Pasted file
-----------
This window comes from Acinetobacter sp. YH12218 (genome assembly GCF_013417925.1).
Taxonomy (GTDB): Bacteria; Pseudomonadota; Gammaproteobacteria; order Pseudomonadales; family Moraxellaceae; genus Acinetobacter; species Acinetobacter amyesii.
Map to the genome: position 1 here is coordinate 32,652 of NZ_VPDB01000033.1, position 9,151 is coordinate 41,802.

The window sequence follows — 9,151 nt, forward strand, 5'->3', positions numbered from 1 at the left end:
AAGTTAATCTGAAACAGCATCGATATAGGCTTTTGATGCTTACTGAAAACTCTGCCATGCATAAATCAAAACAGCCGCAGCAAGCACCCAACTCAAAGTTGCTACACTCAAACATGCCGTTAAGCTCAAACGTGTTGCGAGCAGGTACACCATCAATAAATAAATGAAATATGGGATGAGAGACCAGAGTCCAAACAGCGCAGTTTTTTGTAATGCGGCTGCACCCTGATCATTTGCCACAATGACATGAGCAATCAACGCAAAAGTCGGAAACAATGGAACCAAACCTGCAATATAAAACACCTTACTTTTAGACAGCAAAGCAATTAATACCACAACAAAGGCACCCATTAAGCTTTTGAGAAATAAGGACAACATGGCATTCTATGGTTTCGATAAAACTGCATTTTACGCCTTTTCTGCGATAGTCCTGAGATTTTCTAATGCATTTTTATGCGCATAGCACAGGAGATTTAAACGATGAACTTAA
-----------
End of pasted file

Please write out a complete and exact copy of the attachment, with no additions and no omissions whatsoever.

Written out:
This window comes from Acinetobacter sp. YH12218 (genome assembly GCF_013417925.1).
Taxonomy (GTDB): Bacteria; Pseudomonadota; Gammaproteobacteria; order Pseudomonadales; family Moraxellaceae; genus Acinetobacter; species Acinetobacter amyesii.
Map to the genome: position 1 here is coordinate 32,652 of NZ_VPDB01000033.1, position 9,151 is coordinate 41,802.

The window sequence follows — 9,151 nt, forward strand, 5'->3', positions numbered from 1 at the left end:
AAGTTAATCTGAAACAGCATCGATATAGGCTTTTGATGCTTACTGAAAACTCTGCCATGCATAAATCAAAACAGCCGCAGCAAGCACCCAACTCAAAGTTGCTACACTCAAACATGCCGTTAAGCTCAAACGTGTTGCGAGCAGGTACACCATCAATAAATAAATGAAATATGGGATGAGAGACCAGAGTCCAAACAGCGCAGTTTTTTGTAATGCGGCTGCACCCTGATCATTTGCCACAATGACATGAGCAATCAACGCAAAAGTCGGAAACAATGGAACCAAACCTGCAATATAAAACACCTTACTTTTAGACAGCAAAGCAATTAATACCACAACAAAGGCACCCATTAAGCTTTTGAGAAATAAGGACAACATGGCATTCTATGGTTTCGATAAAACTGCATTTTACGCCTTTTCTGCGATAGTCCTGAGATTTTCTAATGCATTTTTATGCGCATAGCACAGGAGATTTAAACGATGAACTTAA